It was about a commitment to aboriginal women for a stand alone summit to address their particular issues, including violence and matrimonial real property as addressed by Bill C-31 in 1985.
The Kelowna accord was a recognition that what is required in the far north may be different from what is required on reserve, which may in turn be different from what is required in the cities.
And it was the recognition that the needs of first nations, Inuit and Métis are themselves different, and that within these communities disparities exist.
The Kelowna accord was a plan that was developed by all the partners, very much a ground up approach, based on plans developed by the aboriginal organizations. As National Chief Phil Fontaine said at the aboriginal affairs committee last week:
We were able to convince the 14 jurisdictions of the validity and legitimacy of this plan--a plan that was considered by all as reasonable, doable, and achievable.
There were 18 months of consultation and collaboration that took place. Meetings were held, plans refined, memorandums to cabinet prepared, and memorandums to cabinet approved. Moneys were identified and moneys were allocated. Consultations were held between premiers, with each other and with aboriginal leaders. The consultations were held between aboriginal leaders, and between leaders and their constituent communities.
There were 18 months of discussion and dialogue, of give and take, of compromise and concession.
The agreement was concluded at a full meeting last November 24 and 25 with all the participants and all the players, before the television cameras and the media of the country, and with Canadians from coast to coast to coast observing a truly transparent and open process which all in the House support.
A comprehensive 10 year plan was in place to achieve a clear set of goals and targets, $5.1 billion was provided for the first five years of this plan, and $700 million was allocated under earlier agreements. The remainder was booked and allocated in the unallocated surplus of the economic and fiscal update of November 2005 as confirmed by the finance department officials at the meeting of the Standing Committee on Finance on May 10, 2006 in the sources and uses table.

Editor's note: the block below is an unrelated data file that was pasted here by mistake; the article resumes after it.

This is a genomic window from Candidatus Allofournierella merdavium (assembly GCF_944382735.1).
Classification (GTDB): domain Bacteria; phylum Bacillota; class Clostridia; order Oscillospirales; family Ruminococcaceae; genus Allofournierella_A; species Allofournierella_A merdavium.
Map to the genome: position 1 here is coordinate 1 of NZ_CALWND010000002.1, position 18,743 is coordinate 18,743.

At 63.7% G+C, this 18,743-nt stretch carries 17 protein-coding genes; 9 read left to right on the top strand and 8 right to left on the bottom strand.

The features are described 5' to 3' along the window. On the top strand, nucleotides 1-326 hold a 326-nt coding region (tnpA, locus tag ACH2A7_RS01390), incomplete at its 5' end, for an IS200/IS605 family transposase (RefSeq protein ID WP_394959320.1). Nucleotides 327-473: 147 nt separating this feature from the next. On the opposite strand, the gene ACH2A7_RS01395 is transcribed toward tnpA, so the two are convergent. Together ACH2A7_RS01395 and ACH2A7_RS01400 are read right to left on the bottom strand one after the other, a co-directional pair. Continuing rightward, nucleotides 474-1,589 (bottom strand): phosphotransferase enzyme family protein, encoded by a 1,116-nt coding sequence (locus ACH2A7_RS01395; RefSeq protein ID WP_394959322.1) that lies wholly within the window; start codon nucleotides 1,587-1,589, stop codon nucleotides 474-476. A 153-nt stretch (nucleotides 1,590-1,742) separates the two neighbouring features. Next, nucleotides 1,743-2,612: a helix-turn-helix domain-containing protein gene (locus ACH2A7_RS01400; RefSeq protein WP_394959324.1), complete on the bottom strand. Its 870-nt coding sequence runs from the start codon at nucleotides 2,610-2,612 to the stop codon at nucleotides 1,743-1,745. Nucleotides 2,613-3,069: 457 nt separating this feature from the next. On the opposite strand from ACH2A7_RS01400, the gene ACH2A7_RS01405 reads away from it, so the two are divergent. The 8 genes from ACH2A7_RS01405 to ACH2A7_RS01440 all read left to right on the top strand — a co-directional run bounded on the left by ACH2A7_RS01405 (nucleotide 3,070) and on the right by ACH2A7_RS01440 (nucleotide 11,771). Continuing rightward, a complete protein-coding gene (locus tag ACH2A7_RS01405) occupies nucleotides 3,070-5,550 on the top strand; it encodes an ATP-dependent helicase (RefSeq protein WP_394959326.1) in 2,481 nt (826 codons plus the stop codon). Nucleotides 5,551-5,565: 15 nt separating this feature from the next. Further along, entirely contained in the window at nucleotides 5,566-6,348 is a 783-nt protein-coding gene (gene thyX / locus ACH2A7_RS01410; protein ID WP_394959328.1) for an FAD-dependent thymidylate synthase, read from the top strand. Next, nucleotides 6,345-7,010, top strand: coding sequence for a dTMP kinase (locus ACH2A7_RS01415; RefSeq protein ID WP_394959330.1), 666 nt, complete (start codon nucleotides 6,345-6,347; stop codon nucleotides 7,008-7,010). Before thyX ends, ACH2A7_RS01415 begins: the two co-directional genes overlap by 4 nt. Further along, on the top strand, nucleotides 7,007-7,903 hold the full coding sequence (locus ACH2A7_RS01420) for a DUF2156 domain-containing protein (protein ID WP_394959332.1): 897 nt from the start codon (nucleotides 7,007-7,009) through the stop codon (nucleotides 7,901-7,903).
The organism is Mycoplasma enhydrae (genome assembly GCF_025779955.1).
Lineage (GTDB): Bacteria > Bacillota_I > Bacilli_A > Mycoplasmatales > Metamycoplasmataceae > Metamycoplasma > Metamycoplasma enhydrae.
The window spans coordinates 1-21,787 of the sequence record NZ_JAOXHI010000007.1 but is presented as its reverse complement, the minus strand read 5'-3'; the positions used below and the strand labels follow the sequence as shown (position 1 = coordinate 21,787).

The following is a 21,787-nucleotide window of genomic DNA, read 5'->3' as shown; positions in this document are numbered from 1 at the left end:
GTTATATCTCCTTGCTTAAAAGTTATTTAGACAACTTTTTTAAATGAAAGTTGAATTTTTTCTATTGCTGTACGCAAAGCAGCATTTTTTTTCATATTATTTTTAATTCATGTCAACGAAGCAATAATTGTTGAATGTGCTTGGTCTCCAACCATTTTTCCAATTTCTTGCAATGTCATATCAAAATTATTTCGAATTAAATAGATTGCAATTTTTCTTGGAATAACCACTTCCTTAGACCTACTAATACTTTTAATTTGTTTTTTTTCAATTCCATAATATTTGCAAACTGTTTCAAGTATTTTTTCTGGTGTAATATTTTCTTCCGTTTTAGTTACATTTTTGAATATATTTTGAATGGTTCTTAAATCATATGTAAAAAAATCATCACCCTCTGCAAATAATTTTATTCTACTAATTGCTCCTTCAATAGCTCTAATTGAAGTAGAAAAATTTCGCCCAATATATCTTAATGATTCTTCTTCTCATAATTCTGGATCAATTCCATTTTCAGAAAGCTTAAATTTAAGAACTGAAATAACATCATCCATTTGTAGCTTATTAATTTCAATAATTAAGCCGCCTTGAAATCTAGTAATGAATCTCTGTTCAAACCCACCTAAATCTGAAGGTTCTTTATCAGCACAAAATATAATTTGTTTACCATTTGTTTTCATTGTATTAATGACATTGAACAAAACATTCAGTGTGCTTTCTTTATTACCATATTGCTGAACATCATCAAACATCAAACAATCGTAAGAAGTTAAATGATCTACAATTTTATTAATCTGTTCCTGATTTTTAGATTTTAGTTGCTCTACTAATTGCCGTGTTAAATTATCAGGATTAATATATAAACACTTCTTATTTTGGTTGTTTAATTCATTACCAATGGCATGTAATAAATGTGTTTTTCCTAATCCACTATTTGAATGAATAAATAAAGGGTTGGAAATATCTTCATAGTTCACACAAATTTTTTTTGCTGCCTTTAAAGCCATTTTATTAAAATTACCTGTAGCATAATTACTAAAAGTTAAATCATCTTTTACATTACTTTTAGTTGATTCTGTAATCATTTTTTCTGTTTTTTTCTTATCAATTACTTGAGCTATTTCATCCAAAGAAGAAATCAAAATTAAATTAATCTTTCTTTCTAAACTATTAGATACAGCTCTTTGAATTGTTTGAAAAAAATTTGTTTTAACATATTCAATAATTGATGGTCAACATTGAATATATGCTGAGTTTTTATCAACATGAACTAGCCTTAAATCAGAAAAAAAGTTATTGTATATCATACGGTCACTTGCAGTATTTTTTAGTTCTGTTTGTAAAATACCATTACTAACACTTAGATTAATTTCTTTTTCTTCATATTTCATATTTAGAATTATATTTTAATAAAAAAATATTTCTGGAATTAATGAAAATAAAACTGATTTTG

Public statements and acknowledgments were made of what had been accomplished and handshakes by all the leaders were undertaken.
Yet, we hear from members opposite that either it was written on a napkin, it was a so-called accord, or comments that it was only a single piece of paper, or that there were issues concerning whether it was really an agreement or just a press release.
What has been described by colleagues opposite as a single piece of paper or written on a napkin was understood by all present as a firm agreement, a major achievement, a strong commitment, and a decision to proceed.
Let me advise the House of what the leaders present from all political parties and from all the aboriginal communities said of the agreement at the time and since.
Mr. Campbell, Premier of British Columbia said:
It has taken us 138 years as a nation to arrive at this moment. It has taken decades of dialogue and a tortured path of frustration and failure to bring us to this moment of clarity and commitment.
Conservative Premier Ralph Klein of Alberta said:
To make those improvements happen we need the federal government to live up to its constitutional responsibilities for aboriginal people, and it has been indicated here that you are indeed going to do that.